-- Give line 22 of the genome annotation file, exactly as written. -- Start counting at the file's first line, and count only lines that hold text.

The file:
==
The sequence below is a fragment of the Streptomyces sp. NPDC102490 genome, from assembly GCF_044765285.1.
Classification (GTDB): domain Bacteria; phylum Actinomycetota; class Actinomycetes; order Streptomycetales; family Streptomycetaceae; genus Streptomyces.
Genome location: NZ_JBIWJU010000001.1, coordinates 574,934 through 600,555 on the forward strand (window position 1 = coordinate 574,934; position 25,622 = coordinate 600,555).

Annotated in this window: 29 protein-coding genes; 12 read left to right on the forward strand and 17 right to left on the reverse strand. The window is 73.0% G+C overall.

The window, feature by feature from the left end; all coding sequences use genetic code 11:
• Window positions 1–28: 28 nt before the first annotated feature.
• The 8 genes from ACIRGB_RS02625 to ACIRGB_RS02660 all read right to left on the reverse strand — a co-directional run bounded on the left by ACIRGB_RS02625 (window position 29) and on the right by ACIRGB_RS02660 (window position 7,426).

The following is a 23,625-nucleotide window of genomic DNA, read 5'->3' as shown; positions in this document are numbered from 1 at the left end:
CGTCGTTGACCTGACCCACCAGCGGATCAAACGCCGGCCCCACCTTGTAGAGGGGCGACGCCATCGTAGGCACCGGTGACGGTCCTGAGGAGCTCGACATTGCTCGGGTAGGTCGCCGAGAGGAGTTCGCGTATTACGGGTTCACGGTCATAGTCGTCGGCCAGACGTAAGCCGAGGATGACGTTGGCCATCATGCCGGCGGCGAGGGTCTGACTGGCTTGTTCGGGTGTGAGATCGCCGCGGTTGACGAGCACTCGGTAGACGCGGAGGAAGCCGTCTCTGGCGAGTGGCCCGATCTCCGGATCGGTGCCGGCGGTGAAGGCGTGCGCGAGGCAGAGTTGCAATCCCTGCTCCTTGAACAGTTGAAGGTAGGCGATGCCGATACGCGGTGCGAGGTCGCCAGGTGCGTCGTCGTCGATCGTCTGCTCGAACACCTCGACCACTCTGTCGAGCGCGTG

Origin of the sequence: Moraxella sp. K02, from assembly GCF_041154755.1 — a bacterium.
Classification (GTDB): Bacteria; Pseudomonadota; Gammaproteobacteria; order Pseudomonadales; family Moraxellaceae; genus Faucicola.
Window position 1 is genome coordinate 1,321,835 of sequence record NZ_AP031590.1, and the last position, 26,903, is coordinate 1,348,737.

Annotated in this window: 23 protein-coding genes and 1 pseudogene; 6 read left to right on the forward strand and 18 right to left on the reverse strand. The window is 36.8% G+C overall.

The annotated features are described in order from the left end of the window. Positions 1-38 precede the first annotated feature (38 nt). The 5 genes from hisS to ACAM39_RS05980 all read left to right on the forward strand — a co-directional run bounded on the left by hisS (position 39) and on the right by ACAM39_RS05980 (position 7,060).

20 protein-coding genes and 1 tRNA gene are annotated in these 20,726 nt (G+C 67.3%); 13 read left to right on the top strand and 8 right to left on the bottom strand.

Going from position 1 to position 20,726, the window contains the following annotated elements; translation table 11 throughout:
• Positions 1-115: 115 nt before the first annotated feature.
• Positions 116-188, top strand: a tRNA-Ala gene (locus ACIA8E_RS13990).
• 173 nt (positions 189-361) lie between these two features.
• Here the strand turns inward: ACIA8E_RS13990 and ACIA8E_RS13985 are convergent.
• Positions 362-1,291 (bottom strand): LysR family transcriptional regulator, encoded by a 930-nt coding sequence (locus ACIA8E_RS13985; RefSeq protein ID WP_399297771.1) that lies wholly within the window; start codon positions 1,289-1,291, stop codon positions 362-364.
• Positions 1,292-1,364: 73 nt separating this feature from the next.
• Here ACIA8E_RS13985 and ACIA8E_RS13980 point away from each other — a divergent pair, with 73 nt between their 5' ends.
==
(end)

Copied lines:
• Positions 1,292-1,364: 73 nt separating this feature from the next.